Figure 1.0 – PUE Calculation

Our modular infrastructure enable enterprises to build or expand their data center footprint. 

How to Choose a Modular Data Center Provider

Choosing a provider to help you build your modular data center can seem daunting. However, there are several standard questions you can ask to ensure a provider meets your standards and can successfully achieve your requirements:

  • What’s their past experience? You’ll want to understand what types of companies the provider has worked with and how they’ve solved complex IT deployments using their modular platform. This will help you determine how they can meet your specific needs and ensure both cost efficiency and quality of implementation.
  • Do they address the needs of your physical environment? If your data center will be deployed in an environment that needs special consideration, like an area prone to seismic activity or require multiple cooling methodologies, you’ll need to understand how your provider leverages their engineering capabilities to offer insightful recommendations. This is a great opportunity to evaluate how real-life operational expertise is a part of their overall package and if it results in easy-to-implement solutions.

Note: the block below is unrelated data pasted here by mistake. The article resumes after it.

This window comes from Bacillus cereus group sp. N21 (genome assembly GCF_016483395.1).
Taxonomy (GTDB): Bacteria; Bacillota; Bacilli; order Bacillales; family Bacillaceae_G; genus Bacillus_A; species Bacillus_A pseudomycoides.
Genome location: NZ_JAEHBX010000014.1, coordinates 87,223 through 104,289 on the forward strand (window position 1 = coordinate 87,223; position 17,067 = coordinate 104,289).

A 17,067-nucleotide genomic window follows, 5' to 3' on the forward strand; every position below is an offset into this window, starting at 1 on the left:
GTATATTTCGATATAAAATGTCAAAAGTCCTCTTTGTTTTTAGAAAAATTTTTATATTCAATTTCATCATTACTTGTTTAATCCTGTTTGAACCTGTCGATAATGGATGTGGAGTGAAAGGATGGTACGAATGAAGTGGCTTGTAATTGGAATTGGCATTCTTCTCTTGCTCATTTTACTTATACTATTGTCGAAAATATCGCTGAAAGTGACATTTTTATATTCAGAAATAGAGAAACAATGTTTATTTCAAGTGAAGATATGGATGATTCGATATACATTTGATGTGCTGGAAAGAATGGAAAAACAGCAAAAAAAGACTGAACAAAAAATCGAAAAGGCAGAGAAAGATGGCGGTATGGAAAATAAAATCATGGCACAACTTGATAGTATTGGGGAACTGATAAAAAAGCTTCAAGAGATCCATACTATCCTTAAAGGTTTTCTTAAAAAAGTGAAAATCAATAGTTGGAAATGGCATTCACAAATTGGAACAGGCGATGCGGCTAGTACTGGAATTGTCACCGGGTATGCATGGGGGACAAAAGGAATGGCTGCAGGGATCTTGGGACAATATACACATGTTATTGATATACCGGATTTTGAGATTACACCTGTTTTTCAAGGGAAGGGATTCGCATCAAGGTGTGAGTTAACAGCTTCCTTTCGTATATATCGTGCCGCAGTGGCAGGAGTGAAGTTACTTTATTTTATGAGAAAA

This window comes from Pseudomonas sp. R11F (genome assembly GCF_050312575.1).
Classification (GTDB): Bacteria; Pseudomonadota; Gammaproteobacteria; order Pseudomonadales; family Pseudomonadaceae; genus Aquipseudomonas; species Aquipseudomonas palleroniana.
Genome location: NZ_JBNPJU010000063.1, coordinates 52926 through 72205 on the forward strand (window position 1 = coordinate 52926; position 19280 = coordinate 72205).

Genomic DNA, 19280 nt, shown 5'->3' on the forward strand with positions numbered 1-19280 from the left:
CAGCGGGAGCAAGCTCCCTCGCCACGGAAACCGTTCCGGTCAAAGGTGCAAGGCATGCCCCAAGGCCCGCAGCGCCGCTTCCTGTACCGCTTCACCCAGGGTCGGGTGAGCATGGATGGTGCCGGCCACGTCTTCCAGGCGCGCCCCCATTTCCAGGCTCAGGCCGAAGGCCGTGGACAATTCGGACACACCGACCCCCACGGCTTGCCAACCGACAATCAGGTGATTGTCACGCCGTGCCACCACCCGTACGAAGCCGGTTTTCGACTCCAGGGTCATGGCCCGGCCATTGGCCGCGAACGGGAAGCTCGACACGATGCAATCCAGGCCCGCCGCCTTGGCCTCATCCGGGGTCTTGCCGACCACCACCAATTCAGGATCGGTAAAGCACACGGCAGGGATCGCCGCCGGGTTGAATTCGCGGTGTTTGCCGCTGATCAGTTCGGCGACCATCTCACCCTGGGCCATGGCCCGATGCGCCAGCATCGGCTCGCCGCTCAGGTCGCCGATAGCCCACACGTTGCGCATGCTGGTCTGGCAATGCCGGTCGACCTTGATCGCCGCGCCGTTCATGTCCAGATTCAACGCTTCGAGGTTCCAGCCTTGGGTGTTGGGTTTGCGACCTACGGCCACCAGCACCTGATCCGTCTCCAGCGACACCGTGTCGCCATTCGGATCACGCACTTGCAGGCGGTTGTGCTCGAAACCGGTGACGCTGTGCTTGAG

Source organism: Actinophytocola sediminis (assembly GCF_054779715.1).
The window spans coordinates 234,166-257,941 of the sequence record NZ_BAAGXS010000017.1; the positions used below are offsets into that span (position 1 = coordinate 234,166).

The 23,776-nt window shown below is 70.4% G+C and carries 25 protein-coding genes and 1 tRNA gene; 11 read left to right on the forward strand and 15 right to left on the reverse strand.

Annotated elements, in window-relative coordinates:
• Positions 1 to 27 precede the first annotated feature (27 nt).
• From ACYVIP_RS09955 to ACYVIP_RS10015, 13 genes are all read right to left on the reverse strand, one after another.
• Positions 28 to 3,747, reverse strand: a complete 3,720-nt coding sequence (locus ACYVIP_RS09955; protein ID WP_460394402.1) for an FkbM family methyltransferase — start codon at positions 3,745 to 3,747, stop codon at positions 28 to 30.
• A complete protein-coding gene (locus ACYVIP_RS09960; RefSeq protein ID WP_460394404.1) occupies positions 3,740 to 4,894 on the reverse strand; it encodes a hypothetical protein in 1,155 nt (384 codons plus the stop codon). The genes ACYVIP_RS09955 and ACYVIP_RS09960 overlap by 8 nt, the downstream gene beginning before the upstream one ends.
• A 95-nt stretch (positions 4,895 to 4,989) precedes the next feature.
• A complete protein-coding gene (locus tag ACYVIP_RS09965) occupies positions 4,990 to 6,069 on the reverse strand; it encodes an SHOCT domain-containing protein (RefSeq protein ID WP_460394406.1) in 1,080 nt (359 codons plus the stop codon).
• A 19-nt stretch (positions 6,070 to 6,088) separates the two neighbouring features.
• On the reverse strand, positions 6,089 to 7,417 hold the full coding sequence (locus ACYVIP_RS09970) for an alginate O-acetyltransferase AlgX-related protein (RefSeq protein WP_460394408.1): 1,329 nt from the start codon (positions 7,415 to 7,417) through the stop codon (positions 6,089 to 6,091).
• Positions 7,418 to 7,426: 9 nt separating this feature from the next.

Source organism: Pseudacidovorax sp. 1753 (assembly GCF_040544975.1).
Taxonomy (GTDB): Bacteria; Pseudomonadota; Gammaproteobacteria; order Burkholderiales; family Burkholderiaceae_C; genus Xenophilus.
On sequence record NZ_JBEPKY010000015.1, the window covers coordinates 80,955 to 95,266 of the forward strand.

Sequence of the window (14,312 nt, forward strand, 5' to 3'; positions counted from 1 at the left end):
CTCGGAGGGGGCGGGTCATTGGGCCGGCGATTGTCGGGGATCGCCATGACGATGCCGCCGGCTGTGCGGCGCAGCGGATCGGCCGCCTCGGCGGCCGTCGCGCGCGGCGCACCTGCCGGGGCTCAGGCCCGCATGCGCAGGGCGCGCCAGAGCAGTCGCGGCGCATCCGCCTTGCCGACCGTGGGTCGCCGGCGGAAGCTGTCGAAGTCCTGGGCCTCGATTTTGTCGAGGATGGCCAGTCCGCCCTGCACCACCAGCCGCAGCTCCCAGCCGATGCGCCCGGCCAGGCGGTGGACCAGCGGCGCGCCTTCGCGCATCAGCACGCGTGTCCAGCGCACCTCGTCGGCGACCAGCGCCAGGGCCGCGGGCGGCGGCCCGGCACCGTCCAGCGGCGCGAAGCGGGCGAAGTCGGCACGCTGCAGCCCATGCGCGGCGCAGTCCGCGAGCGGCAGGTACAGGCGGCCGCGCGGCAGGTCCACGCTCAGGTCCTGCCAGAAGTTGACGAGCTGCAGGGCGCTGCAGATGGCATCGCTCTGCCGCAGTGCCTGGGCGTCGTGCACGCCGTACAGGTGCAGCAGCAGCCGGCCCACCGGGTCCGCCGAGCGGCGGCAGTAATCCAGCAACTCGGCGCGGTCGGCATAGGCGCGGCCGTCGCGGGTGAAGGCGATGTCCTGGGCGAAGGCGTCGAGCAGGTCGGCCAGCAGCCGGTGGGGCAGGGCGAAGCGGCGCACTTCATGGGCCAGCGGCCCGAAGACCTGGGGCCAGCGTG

• Are they flexible with their vendors and supply chain? It’s important that your data center provider can offer an array of options from different types of hardware vendors so that you get the flexibility you need to meet your computing and cost goals. If you’re locked in to just one or two vendors, you might have a harder time putting together a system that truly meets your needs.

Building a Modular Data Center with IE Mission Critical

Modular data centers provide a cost-effective and scalable way to quickly get flexible computing resources wherever you need them. However, implementing a successful build requires a strong partner that can provide all of the modules, infrastructure, and support necessary to meet your particular needs.

IE Mission Critical provides custom, turnkey solutions that can use any type of components your data center needs—cooling systems, power skids, generator enclosures, e-houses, and more—so that you can easily implement a modular data center specifically tuned to your IT application. Want to learn more about how Mission Critical can help your business build a flexible and scalable modular data center? Visit our website today.